There are some days when you feel like every weapon in the world is loaded and aimed at you. There are some days when you know that even your best friend, if you had one, would be pointing you out to a Skopio as a possible meal. I was having one of those kind of days. Let me explain.
I was sitting in an illusory healing tent, facing a bunch of Agori who weren’t really there, yet were all talking in the same voice – and they weren’t sending warm greetings. No, they were talking about… well, let’s just say they were good at making threats and leave it at that. Was I afraid? Sure. But just like you could take a Thornax fruit and turn it into a weapon, you can take fear and turn it into anger. Fear is a rock you can hide under. Anger is a rock you can throw at someone else.
“Are you going to show yourself?” I asked my unseen host. “Or just keep talking through your made-up Agori?”
Laughter filled the room. It sounded like crystal being shattered and then ground into dust. “You think the beings you see before you are the products of my imagination?” my captor asked. “Then look again.”
The Agori were shimmering, fading, and in their place stood Sisters of the Skrall, maybe a dozen. I began to regret my question. I knew what the Sisters could do to your brain. But there’s an old saying: “You don’t get across the Skrall River by just dipping in your toe.”
“So the Sisters work for you? Are they responsible for what happened to the Iron Agori – the dreaming plague?”
There was that laughter again. I was starting to hate that sound. “The Sisters are silly little fools,” came the answer. “They actually believe a Great Being visited power upon them. It was I that gifted them with the psionic powers they wield. I thought it would be amusing to see them destroy the males of their species. But, like you, they were too weak, and allowed themselves to be driven out. They didn’t have the will to conquer – and now they have no will at all.”
“And was that what the plague was, just another one of your experiments?” I demanded.
The mouths of every Sister opened, and the same answer came from them all. “Experiment? Oh, no. That was lunch.”
The Sisters of the Skrall dropped to the ground then, as if their legs could suddenly no longer support them. A pinpoint of light appeared near the far wall and rapidly grew larger and larger. My host was making its appearance. I was about to confront the being that wiped out my tribe.
Imagine staring directly into the sun, and the reddish streaks burned into your eyes taking the shape of things too hideous to describe. Even when you close your eyes, look away, it makes no difference: you know you’ve seen something you can never erase from your memory. Would you be fortunate to stay sane, or would that be the worst possible luck?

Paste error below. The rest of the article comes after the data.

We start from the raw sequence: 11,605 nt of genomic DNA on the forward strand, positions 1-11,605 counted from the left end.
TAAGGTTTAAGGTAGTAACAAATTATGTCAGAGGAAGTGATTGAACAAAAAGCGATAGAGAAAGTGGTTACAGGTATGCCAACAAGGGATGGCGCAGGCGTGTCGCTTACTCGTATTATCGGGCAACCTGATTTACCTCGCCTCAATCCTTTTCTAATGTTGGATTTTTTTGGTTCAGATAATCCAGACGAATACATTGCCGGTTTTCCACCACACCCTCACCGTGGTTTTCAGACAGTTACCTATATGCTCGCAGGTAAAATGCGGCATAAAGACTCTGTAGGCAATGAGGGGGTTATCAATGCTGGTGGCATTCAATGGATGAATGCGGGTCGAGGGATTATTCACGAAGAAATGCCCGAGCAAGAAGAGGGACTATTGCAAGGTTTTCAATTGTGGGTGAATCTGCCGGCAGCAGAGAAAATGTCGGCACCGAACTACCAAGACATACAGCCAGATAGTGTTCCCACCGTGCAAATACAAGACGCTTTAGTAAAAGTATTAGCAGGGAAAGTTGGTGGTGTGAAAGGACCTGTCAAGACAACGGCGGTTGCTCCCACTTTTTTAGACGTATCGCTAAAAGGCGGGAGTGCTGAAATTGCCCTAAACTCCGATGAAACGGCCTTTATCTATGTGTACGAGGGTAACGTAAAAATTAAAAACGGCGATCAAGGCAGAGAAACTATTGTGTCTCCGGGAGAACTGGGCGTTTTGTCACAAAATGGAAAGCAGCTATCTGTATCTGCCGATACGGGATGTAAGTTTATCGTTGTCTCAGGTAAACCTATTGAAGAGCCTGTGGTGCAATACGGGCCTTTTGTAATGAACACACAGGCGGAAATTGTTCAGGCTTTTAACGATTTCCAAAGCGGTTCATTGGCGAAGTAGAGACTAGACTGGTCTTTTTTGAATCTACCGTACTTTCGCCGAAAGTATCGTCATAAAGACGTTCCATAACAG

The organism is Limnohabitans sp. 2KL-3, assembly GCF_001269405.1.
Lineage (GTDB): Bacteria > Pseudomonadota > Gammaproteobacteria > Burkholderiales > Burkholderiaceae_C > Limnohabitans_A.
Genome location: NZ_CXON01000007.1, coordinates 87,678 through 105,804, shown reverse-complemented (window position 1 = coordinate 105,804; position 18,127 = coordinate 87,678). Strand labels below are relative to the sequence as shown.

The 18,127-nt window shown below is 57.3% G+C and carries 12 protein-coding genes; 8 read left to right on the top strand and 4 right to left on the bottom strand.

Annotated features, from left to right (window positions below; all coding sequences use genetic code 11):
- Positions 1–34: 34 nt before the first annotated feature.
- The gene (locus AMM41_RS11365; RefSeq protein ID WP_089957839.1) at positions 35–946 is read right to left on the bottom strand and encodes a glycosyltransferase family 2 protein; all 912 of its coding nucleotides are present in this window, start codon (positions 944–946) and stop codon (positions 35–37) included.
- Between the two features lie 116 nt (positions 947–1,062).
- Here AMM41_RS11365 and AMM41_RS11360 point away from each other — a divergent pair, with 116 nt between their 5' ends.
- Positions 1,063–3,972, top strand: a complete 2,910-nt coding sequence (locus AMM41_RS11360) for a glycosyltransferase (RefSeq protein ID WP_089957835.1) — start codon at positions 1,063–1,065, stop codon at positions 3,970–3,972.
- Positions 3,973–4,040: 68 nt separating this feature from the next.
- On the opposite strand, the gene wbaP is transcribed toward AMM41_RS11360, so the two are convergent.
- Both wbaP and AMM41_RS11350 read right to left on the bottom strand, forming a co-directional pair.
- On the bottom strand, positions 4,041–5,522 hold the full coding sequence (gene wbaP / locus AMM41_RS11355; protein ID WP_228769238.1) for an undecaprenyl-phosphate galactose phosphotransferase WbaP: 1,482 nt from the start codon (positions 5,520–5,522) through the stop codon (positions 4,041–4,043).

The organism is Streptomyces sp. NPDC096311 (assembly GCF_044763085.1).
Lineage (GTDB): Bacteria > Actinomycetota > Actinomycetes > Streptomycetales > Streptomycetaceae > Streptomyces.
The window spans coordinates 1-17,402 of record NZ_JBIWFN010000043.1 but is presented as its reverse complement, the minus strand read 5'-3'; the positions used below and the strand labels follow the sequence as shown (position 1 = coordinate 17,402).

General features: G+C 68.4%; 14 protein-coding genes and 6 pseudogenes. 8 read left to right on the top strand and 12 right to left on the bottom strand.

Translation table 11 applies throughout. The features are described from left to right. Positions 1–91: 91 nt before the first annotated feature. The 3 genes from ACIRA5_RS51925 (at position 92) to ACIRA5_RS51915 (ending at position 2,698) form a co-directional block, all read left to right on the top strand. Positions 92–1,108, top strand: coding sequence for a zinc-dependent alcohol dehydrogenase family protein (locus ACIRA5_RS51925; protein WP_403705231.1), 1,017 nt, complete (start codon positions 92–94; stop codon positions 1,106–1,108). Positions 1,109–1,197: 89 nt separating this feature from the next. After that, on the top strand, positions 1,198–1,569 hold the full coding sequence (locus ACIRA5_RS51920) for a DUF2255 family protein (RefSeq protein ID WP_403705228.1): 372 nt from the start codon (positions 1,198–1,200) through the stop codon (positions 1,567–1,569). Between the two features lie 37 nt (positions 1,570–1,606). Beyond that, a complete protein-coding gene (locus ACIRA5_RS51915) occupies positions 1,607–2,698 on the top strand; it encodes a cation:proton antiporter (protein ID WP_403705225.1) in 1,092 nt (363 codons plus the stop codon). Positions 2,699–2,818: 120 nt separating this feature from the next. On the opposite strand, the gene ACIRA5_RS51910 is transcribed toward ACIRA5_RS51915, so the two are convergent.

“I hungered,” said a voice from the center of the sphere of light. “And when I hunger, I feed. The dreams of your people were a very satisfying meal. Enough so that I did not need nourishment again for many years. Of course, once I was done, your people had no dreams left. But they, like the dreams themselves, were hardly to be missed.”
I needed a weapon. I needed something to blow out this malevolent sun that was still expanding. It filled the room with light, but no heat. Just a bone-chilling cold that made the desert night seem tropical. But I had no weapon. Anger, defiance, stubbornness, a willingness to die to avenge my people – those I had in abundance. They would have to do.
“Nice light show,” I said. “Pretty fancy for something the Great Beings made and threw away. That is what you are, isn’t it? Another one of their projects gone wrong?”
The light flared brighter. Crimson tentacles erupted from the glowing sphere. I barely avoided their grasp.
“I existed before your Great Beings were born,” said the creature. “I sensed their coming and wondered if they might pose some threat to me. I even tried to touch them with madness, but their minds were too… strange. Their minds fed on mine. They took the dreams from me and that energy inspired them to greater and greater feats of creation, and I was forced to hide in the depths of Spherus Magna.”
Hide and wait, I thought. And while waiting, it got hungry. And the Agori paid the price.
I heard noises behind me. I glanced over my shoulder to see Metus and Telluris rushing in – or was it them? Last time I had seen Metus, he was a snake. Now he was walking on two legs, like any other Agori, and there was nothing serpentine about him.
“Dreams,” said the creature, whose brightness filled the room now. “Is he a snake who dreams he is an Agori, or an Agori who dreams he is a snake?”
“Come on!” said Telluris. “We have to get out of here!”
I admit it. I hesitated. I wasn’t sure if my two allies were real or more figments of imagination. By the time I made a decision, the Sisters of the Skrall were back on their feet and heading for us. We ran then, one fellow tribe member and one Agori who shouldn’t have been able to run. We ran through tunnels that stretched for miles, ran until we saw the light from the surface shining up ahead. Telluris let out a whoop, and we forced ourselves to keep going. On the surface, in the sunlight, everything would be alright. We would leave our fears behind us in the dark and then find a way to banish their source forever. All we had to do was make it to the light.
And we did. We climbed and clawed our way back to the surface, back to the bright Spherus Magna morning. For now, we were safe.
Only… only it wasn’t morning. It was the middle of the night. And the light we had seen, the light we had run to past all endurance was not the light of the sun. It was the thing, the creature we had tried so hard to escape. It was on the surface, it was free of whatever had forced it to hide below ground for so long. And somehow I knew it was hungry.